Superintendent Nikolai Vitti said rebuilding the district must include making parents stronger advocates for their children’s education.

“Every parent cares about their child’s education,” he said. “The reality, though, is a lot of our parents don’t know how to navigate the system in order to advocate for their child every day. Some of our parents are intimidated by the system. Sometimes, parents are not welcomed by schools, principals and even teachers, and sometimes district staff.”

Parents, he said, also often are carrying heavy loads, working multiple jobs, and struggling to pay bills. While they’re navigating everything, they are challenged to put their children and their  schooling first.

He said he envisions a “critical mass of parents” in every school who will hold the district accountable for its performance: They will demand certified teachers. They will understand how to help their child get a higher SAT test score, complete a financial aid application and help their children become better readers.

“All of this, I probably would say, is part of the greatest reflection of what I want us to be as a district,” he said.

Parents will be able to take classes on topics such as resume writing, scholarships, and college placements tests. The Parent Academy training will be held in schools, libraries, community centers and places of worship across the city.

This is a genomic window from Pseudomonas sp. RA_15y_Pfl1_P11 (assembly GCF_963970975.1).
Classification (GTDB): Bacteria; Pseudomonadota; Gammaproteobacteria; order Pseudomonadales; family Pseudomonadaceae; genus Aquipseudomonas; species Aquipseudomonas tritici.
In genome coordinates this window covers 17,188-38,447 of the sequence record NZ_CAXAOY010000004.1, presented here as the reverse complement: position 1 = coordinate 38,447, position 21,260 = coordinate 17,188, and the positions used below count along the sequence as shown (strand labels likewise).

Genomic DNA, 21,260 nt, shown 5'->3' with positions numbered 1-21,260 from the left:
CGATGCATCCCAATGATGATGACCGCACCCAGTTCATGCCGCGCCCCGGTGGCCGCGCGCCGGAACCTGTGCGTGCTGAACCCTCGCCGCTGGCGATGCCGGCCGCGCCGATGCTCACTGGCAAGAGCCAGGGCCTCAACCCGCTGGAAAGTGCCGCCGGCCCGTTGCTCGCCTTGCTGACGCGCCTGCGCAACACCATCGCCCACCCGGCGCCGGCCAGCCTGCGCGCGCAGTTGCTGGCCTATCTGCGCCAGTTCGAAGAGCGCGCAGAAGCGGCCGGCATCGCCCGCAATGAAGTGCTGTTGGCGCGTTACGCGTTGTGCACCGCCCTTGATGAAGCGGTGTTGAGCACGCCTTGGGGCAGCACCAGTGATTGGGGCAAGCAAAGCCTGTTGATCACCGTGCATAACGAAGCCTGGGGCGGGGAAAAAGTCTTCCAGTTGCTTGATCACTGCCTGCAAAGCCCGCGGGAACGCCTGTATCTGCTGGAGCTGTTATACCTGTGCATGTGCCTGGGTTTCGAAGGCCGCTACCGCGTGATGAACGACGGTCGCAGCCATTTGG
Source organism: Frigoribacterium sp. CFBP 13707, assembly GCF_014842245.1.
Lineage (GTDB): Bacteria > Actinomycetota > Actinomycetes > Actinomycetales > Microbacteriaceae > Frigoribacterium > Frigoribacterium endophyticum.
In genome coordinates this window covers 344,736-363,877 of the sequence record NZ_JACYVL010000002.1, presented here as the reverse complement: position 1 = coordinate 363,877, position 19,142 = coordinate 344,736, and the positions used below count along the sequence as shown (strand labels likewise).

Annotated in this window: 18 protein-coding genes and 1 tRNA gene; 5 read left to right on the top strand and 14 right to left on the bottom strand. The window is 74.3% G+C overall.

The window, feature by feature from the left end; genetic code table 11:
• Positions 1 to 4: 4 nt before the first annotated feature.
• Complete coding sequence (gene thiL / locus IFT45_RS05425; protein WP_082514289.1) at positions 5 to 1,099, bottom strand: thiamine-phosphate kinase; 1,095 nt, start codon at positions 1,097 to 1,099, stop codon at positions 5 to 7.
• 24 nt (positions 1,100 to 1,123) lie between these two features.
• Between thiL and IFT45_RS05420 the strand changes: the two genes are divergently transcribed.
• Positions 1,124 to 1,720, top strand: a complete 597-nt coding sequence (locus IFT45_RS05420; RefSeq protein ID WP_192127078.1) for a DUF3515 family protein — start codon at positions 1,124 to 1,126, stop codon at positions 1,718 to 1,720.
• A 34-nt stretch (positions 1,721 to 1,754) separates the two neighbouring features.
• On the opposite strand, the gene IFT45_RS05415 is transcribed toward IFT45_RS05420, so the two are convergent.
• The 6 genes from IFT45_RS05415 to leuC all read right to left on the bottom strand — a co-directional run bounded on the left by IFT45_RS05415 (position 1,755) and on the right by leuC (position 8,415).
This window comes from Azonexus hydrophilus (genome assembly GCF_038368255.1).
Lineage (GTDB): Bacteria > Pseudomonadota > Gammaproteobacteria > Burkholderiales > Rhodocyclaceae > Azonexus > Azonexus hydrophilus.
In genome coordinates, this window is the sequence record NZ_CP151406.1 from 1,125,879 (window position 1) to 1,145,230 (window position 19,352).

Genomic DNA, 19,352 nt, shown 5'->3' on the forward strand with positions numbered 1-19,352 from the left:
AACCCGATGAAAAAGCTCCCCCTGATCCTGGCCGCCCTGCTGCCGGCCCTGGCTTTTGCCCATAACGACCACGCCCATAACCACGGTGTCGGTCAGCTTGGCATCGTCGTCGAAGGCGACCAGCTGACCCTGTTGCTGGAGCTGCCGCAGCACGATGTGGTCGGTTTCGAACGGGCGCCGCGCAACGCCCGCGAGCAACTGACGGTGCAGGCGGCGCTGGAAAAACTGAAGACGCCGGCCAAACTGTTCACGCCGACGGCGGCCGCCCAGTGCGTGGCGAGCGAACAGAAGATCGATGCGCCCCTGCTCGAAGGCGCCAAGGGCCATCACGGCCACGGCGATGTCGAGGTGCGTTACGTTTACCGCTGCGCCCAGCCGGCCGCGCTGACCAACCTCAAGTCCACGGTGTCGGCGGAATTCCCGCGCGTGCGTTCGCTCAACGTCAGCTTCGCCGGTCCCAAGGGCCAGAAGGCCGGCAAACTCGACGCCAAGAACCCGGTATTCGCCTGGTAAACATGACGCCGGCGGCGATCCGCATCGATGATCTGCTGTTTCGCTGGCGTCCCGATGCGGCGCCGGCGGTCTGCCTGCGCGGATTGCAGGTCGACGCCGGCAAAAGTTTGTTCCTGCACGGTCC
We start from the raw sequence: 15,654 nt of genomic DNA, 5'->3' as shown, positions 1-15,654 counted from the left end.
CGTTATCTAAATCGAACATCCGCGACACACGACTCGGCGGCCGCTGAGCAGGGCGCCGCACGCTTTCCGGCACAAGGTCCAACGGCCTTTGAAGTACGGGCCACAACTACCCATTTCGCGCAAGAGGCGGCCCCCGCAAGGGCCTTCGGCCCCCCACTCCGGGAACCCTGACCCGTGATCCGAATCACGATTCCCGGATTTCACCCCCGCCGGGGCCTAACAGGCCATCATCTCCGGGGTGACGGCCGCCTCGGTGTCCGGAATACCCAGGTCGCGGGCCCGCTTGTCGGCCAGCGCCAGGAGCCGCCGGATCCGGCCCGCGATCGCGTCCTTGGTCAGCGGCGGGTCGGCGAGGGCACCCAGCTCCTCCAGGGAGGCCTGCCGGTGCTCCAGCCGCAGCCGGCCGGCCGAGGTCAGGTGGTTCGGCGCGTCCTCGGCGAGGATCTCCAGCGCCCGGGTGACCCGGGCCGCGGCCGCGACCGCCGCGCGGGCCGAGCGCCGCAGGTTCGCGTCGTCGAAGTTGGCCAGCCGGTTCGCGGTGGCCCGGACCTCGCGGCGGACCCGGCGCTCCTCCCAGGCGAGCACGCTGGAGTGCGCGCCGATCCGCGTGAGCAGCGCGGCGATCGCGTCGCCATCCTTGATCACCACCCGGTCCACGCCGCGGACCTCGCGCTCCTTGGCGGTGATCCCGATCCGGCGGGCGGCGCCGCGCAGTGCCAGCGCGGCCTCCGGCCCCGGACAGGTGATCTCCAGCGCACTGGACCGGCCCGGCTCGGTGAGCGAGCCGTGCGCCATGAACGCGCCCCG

Michele Pizzo, a seventh-grade English language arts teacher at Davison, said volunteering to visit homes has become personal for her.

She’s gained weight eating four- and five-course meals of samosas, biryani rice and rich desserts prepared by families in the school with a majority Bengali student population. She’s made new friends while visiting with her students’ parents, and she better understands her students and feels she knows them better.

Since the fall, when the program was in its pilot stage, she has visited 30 parents after school and on weekends — all in homes except one.

“We try to make the parents feel as comfortable as possible. We walk in, give them a hug, kissing on both cheeks, and there’s a huge meal that takes place,” she said.  “They are able to open up to us, and even if they couldn’t speak English, their child translated for us.”

For seventh-grader Iftiker Choudhury the home visits have made him and his family closer to his teacher.

“I get along with the teacher more, and it’s like very friendly now,” he said. “I’m comfortable now and I talk to her more. My parents knowing her, it creates a bond in all of us.”